By Danielle Verbrigghe
Originally published in FundFire, a Financial Times service, on March 31, 2017
A turnkey advisory platform for independent advisors launched a new separately managed account (SMA) program which will feature a very short list of customizable strategies.
FTJ FundChoice, a $7.3 billion turnkey asset management platform (TAMP), has historically focused on mutual fund and exchange-traded-fund (ETF) strategists. But the firm has launched a new SMA program, to broaden out its offering, targeting independent advisors working with high-net-worth clients looking for more customization. The new platform uses a dual-contract setup, in which clients sign contracts with both the SMA managers and the firm, and all the managers will have full discretion.
With the SMA platform, FTJ is targeting advisors with high-net-worth clients who have portfolios that need customized management to handle specialized holdings or tax issues, Manguso says. “This particular SMA is really targeted for the advisor that has existing clients or runs into existing business that needs this customization,” Manguso says. “Right now there are not many SMAs that can do that.”
So far, only one SMA manager has made the cut. Meeder Investment Management will provide highly-customized portfolios at a minimum of $1 million.
But FTJ plans to add more to the menu, while keeping the list very limited, says Gary Manguso, v.p., product strategy, at FTJ FundChoice. The firm will only look to add SMAs that fulfill a specific need and provide something that can’t be delivered within the construct of the ETF and mutual fund strategist environment, Manguso says.
“We know it’s a crowded marketplace,” Manguso says. “We’re not building a platform where we’re going to be looking at a repetitive number of firms. It’s going to be very consistent and very targeted.”
The firm has partnered with Rocaton for help with due diligence in its search, but FTJ has final say over SMA manager selection.
The company is currently hunting to add municipal bond SMAs to the program, including a high-customizable municipal bond strategy, and a more packaged municipal bond ladder SMA. Some managers are already under consideration, and the firm may end up selecting one manager for both types of municipal bonds strategies it looks to add.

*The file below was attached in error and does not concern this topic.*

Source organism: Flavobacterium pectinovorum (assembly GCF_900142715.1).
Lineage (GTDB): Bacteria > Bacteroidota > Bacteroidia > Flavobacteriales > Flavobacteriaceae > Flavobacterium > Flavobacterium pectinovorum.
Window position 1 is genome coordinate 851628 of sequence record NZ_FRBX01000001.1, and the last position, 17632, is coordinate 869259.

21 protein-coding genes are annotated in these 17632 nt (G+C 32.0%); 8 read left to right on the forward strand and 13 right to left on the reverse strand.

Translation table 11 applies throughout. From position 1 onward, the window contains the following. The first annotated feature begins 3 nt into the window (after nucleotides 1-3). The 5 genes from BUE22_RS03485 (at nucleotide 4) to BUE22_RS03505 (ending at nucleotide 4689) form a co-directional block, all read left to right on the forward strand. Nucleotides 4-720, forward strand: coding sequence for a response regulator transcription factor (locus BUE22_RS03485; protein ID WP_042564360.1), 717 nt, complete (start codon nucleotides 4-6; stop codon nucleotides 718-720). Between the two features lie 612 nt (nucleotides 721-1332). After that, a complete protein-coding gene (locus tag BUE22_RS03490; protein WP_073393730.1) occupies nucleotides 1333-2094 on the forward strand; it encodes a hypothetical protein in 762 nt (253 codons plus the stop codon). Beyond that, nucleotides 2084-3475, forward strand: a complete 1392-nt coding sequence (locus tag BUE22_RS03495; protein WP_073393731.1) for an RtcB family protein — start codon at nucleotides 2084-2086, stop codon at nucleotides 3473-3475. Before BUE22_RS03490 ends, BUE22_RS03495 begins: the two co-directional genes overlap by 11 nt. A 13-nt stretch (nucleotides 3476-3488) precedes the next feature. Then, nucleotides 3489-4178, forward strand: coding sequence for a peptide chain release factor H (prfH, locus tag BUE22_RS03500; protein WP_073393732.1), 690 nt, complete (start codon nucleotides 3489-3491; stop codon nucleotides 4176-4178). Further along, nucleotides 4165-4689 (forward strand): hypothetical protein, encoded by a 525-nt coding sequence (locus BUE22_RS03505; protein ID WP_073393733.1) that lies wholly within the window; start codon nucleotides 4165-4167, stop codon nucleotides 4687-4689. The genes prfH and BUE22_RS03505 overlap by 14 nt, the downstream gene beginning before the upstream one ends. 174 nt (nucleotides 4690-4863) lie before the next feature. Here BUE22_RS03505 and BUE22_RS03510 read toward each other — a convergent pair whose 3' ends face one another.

Further down the line, Meeder may look to add a socially responsible investing (SRI)-focused SMA to its list. That search is still early-stages, but Manguso says the firm will likely be looking for something highly-customizable.
The firm isn’t looking to add vanilla, style-box-specific SMAs in categories like large-cap growth, Manguso says. “Nobody needs a new one of those,” Manguso says.
“It’s all about the customization,” Manguso says. “High-net-worth investors in general are usually looking for a more customized experience. They have tax issues they’re interested in solving. That’s going to be a focus.”
The bull market in equities has created a challenging environment for advisors working with high-net-worth clients to manage for taxes, and many clients are now sitting on unrealized gains or losses, says Angelo Manzo, portfolio manager at Meeder.
“The portfolios of these clients now are driven by these individual holdings and for us its working with the advisors to help transition that portfolio and help manage the overall tax ramifications and the overall risk in the portfolio,” Manzo says. “We tell advisors we may not be able to control the market, or the regulations coming out of Washington, but we do have some control over the overall tax on the portfolio.”
Indeed, customization is a key factor that draws advisors to use SMAs over other types of vehicles. A FundFire survey of financial advisors in 2016 found that 86% of SMA users pointed to a manager’s ability to customize as at least a slightly influential factor in manager selection. For some advisors, it was a top factor. Thirty-five percent cited customization as extremely or very influential to SMA manager selection.
Tax management has also been a selling-point for many SMA managers. In SMAs clients own the underlying securities, and are thus able to do more precise tax loss harvesting than with mutual funds or ETFs, where clients can only harvest losses as the vehicle level.
Demand for customization is one of the factors that have helped dual-contract SMA programs achieve steady in recent years. Dual-contract arrangements can provide maximum flexibility for managers to customize their strategies for wealthy clients.
In recent years, dual-contract programs have been an area of consistent growth for the SMA industry. Dual-contract program assets grew 13.9% in 2016 to reach $423 billion in assets under management, according to a report from Cerulli Associates.